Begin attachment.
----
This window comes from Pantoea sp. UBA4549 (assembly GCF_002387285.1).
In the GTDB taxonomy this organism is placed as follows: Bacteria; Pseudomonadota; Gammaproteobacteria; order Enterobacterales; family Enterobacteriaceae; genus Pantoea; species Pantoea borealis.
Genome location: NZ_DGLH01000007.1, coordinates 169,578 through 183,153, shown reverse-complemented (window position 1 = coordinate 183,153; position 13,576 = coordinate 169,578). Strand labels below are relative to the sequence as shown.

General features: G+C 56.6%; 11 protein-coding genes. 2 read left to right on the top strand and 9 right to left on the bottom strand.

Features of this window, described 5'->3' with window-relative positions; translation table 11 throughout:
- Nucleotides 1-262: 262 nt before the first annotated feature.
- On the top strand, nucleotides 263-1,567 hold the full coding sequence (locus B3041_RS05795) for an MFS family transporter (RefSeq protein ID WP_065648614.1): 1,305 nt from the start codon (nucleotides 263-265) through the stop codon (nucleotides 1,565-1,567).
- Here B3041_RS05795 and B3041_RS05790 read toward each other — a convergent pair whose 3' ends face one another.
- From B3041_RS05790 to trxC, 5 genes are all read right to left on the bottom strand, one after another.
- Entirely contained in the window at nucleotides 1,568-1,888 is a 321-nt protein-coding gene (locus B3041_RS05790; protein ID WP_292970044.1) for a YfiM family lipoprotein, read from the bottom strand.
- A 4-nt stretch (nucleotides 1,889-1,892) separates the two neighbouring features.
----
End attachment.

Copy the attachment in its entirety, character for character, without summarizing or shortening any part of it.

This window comes from Pantoea sp. UBA4549 (assembly GCF_002387285.1).
In the GTDB taxonomy this organism is placed as follows: Bacteria; Pseudomonadota; Gammaproteobacteria; order Enterobacterales; family Enterobacteriaceae; genus Pantoea; species Pantoea borealis.
Genome location: NZ_DGLH01000007.1, coordinates 169,578 through 183,153, shown reverse-complemented (window position 1 = coordinate 183,153; position 13,576 = coordinate 169,578). Strand labels below are relative to the sequence as shown.

General features: G+C 56.6%; 11 protein-coding genes. 2 read left to right on the top strand and 9 right to left on the bottom strand.

Features of this window, described 5'->3' with window-relative positions; translation table 11 throughout:
- Nucleotides 1-262: 262 nt before the first annotated feature.
- On the top strand, nucleotides 263-1,567 hold the full coding sequence (locus B3041_RS05795) for an MFS family transporter (RefSeq protein ID WP_065648614.1): 1,305 nt from the start codon (nucleotides 263-265) through the stop codon (nucleotides 1,565-1,567).
- Here B3041_RS05795 and B3041_RS05790 read toward each other — a convergent pair whose 3' ends face one another.
- From B3041_RS05790 to trxC, 5 genes are all read right to left on the bottom strand, one after another.
- Entirely contained in the window at nucleotides 1,568-1,888 is a 321-nt protein-coding gene (locus B3041_RS05790; protein ID WP_292970044.1) for a YfiM family lipoprotein, read from the bottom strand.
- A 4-nt stretch (nucleotides 1,889-1,892) separates the two neighbouring features.